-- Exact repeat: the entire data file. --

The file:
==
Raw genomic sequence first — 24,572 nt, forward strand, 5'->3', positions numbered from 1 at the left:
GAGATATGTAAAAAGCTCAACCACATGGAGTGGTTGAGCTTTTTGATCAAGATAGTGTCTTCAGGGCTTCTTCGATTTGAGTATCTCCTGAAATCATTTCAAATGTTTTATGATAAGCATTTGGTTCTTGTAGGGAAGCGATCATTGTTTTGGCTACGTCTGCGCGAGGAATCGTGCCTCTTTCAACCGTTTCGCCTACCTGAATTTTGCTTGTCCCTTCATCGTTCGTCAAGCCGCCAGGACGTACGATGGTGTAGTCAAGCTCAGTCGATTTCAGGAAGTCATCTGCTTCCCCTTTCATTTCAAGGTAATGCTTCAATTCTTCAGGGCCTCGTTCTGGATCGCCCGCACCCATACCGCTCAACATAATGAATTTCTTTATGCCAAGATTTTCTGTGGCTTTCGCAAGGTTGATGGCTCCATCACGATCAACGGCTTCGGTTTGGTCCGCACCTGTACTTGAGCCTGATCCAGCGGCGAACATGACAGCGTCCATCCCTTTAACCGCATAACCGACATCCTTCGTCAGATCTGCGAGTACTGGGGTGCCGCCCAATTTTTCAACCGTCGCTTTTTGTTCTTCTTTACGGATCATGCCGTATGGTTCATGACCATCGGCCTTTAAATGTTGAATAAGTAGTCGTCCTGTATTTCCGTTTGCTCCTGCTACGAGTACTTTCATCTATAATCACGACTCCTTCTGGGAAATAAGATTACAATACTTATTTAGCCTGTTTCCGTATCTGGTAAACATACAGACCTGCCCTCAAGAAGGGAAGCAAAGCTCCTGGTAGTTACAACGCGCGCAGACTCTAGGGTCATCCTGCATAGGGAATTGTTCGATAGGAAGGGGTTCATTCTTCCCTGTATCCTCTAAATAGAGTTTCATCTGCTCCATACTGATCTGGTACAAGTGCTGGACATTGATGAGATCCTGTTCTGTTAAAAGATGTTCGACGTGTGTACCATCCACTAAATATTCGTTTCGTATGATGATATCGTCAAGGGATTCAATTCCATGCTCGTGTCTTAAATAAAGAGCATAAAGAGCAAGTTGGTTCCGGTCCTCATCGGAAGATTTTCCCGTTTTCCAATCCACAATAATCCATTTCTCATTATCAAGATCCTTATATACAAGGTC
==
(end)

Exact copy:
Raw genomic sequence first — 24,572 nt, forward strand, 5'->3', positions numbered from 1 at the left:
GAGATATGTAAAAAGCTCAACCACATGGAGTGGTTGAGCTTTTTGATCAAGATAGTGTCTTCAGGGCTTCTTCGATTTGAGTATCTCCTGAAATCATTTCAAATGTTTTATGATAAGCATTTGGTTCTTGTAGGGAAGCGATCATTGTTTTGGCTACGTCTGCGCGAGGAATCGTGCCTCTTTCAACCGTTTCGCCTACCTGAATTTTGCTTGTCCCTTCATCGTTCGTCAAGCCGCCAGGACGTACGATGGTGTAGTCAAGCTCAGTCGATTTCAGGAAGTCATCTGCTTCCCCTTTCATTTCAAGGTAATGCTTCAATTCTTCAGGGCCTCGTTCTGGATCGCCCGCACCCATACCGCTCAACATAATGAATTTCTTTATGCCAAGATTTTCTGTGGCTTTCGCAAGGTTGATGGCTCCATCACGATCAACGGCTTCGGTTTGGTCCGCACCTGTACTTGAGCCTGATCCAGCGGCGAACATGACAGCGTCCATCCCTTTAACCGCATAACCGACATCCTTCGTCAGATCTGCGAGTACTGGGGTGCCGCCCAATTTTTCAACCGTCGCTTTTTGTTCTTCTTTACGGATCATGCCGTATGGTTCATGACCATCGGCCTTTAAATGTTGAATAAGTAGTCGTCCTGTATTTCCGTTTGCTCCTGCTACGAGTACTTTCATCTATAATCACGACTCCTTCTGGGAAATAAGATTACAATACTTATTTAGCCTGTTTCCGTATCTGGTAAACATACAGACCTGCCCTCAAGAAGGGAAGCAAAGCTCCTGGTAGTTACAACGCGCGCAGACTCTAGGGTCATCCTGCATAGGGAATTGTTCGATAGGAAGGGGTTCATTCTTCCCTGTATCCTCTAAATAGAGTTTCATCTGCTCCATACTGATCTGGTACAAGTGCTGGACATTGATGAGATCCTGTTCTGTTAAAAGATGTTCGACGTGTGTACCATCCACTAAATATTCGTTTCGTATGATGATATCGTCAAGGGATTCAATTCCATGCTCGTGTCTTAAATAAAGAGCATAAAGAGCAAGTTGGTTCCGGTCCTCATCGGAAGATTTTCCCGTTTTCCAATCCACAATAATCCATTTCTCATTATCAAGATCCTTATATACAAGGTC